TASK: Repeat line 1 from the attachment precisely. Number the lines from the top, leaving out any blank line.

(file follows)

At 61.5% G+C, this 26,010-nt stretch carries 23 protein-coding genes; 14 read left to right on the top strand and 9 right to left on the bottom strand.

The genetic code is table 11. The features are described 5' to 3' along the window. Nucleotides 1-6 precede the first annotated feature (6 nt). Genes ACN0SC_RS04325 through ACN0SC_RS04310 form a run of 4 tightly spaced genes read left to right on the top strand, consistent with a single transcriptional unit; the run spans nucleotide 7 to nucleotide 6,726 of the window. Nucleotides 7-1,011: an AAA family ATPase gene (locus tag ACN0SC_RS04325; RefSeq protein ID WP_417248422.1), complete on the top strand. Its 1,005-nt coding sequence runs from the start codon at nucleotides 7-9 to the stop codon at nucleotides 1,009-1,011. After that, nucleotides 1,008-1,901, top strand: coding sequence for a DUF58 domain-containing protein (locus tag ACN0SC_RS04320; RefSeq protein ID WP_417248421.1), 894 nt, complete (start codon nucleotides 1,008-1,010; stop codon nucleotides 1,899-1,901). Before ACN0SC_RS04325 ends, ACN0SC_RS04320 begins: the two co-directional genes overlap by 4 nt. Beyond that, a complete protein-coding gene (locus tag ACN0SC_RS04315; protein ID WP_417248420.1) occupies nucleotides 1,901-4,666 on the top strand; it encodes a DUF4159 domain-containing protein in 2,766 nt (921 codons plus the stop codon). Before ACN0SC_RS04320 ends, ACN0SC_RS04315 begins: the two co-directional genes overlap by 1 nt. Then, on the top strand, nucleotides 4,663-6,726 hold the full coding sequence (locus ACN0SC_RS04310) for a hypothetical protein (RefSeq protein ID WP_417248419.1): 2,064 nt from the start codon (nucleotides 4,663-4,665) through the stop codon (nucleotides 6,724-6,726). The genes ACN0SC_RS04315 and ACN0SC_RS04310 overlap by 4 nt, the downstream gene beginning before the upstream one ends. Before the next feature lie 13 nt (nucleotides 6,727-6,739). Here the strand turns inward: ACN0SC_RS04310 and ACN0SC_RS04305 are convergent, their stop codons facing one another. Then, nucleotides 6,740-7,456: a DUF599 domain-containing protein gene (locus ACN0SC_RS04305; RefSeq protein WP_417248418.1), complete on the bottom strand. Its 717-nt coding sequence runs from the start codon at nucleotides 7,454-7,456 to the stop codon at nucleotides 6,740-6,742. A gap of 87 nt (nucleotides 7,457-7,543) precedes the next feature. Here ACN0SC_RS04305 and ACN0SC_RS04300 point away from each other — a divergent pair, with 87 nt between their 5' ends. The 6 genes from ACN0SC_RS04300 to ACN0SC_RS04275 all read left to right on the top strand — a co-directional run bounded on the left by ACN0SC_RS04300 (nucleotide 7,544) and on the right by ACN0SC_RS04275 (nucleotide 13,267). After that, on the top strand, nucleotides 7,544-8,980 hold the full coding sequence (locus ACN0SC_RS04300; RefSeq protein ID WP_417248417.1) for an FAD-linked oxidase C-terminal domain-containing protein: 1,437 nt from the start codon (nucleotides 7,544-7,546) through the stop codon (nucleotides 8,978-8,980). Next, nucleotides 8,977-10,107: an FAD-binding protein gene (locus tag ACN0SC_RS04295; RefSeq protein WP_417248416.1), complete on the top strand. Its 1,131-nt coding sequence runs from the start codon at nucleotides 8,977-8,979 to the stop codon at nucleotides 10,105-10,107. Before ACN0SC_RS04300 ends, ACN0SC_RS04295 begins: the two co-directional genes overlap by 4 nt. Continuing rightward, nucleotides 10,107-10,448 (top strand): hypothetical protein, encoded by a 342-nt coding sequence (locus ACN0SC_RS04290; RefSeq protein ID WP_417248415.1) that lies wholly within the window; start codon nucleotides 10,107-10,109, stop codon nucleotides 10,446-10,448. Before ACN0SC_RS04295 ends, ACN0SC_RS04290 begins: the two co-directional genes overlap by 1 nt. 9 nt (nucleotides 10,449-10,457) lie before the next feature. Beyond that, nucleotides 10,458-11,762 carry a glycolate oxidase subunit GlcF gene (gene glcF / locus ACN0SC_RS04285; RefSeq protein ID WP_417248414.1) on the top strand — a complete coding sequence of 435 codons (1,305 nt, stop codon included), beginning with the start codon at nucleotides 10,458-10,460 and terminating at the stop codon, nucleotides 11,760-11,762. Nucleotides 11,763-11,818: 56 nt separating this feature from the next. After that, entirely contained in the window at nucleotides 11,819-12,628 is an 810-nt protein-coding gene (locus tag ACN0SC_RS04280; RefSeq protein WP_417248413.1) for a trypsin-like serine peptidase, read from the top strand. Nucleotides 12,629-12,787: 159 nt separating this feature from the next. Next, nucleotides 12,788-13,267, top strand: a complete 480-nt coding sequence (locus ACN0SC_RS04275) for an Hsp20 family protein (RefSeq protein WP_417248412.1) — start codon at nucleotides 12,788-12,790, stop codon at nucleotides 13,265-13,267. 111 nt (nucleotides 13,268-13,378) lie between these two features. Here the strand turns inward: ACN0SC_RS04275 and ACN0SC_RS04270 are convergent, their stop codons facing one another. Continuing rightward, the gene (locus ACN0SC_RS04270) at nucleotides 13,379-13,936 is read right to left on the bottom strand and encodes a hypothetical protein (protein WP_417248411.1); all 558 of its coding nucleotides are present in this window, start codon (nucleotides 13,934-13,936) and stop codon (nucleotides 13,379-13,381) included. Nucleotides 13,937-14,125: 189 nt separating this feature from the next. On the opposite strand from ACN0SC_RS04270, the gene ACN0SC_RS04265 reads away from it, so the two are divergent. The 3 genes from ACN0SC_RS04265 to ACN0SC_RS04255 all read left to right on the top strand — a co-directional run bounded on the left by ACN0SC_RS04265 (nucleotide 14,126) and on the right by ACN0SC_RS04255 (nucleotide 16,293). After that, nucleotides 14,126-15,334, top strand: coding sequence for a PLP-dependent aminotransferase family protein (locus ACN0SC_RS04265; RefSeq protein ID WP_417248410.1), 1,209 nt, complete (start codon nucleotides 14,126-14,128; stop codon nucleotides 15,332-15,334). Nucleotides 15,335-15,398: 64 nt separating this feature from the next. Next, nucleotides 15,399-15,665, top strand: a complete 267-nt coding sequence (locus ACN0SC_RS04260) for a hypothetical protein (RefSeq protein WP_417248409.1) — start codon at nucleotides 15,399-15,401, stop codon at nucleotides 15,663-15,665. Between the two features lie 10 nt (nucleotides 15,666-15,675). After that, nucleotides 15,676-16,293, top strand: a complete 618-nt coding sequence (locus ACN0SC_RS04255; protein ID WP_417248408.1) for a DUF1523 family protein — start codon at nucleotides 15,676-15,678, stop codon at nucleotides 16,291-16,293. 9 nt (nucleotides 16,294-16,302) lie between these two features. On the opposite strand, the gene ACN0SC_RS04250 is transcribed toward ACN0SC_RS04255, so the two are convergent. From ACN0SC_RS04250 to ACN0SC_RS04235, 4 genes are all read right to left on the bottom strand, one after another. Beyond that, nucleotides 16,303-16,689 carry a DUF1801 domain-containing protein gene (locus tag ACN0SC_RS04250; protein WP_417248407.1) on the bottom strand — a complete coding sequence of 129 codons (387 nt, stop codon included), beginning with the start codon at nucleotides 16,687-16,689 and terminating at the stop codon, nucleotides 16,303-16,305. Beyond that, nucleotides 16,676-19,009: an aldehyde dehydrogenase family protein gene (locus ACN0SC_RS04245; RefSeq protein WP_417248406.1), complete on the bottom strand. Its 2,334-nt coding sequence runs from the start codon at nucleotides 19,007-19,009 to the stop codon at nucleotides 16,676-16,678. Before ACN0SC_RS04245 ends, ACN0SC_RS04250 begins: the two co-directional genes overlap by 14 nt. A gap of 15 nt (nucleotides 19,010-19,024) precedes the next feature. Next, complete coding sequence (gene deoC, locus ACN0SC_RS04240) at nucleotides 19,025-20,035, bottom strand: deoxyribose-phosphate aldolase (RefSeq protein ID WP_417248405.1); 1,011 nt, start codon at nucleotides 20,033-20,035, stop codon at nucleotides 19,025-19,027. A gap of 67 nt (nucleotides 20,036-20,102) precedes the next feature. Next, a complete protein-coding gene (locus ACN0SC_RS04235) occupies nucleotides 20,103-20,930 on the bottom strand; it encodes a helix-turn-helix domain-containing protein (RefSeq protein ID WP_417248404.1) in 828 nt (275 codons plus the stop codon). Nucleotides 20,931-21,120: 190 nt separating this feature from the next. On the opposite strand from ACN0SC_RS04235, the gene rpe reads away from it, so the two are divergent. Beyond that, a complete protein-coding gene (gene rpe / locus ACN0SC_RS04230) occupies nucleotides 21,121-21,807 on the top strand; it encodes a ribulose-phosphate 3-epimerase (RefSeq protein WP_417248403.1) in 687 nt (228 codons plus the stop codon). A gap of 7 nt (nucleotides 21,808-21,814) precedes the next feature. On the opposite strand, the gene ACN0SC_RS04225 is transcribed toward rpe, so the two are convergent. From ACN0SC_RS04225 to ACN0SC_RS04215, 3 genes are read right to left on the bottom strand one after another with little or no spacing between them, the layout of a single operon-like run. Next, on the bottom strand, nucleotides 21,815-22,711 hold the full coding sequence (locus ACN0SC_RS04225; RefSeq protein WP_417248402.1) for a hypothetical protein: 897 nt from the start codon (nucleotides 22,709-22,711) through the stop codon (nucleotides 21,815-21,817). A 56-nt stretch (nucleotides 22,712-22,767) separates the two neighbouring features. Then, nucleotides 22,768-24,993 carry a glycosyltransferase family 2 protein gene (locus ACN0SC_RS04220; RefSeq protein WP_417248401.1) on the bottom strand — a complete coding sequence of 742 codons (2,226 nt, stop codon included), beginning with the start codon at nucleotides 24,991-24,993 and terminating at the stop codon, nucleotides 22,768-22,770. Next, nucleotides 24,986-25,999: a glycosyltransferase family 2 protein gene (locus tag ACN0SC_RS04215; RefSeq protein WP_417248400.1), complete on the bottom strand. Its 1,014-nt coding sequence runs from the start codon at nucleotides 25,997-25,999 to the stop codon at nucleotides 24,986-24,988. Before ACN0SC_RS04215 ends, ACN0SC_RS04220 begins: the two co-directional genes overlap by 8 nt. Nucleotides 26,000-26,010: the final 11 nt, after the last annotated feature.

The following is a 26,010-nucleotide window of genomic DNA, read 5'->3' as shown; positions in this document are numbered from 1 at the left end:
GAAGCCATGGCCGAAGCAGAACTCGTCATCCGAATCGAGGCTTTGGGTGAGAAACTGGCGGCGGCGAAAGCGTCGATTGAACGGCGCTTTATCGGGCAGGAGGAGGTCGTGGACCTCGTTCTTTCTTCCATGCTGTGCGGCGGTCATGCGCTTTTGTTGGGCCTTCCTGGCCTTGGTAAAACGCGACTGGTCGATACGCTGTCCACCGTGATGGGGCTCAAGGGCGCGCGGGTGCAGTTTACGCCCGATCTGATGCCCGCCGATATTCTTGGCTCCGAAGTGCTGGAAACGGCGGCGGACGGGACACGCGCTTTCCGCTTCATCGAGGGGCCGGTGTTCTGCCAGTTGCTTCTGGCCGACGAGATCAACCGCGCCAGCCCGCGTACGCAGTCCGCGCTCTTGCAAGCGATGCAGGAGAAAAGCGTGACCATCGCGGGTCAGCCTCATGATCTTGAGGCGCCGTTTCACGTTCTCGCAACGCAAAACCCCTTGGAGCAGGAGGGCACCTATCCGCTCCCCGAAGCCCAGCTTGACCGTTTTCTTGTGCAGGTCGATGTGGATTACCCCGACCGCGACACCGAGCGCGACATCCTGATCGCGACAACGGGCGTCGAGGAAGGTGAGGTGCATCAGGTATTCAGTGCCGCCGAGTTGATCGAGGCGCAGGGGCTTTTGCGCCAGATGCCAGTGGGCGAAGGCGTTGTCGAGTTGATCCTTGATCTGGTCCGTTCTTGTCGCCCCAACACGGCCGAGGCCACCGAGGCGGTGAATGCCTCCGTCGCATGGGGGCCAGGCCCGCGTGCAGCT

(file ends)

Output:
At 61.5% G+C, this 26,010-nt stretch carries 23 protein-coding genes; 14 read left to right on the top strand and 9 right to left on the bottom strand.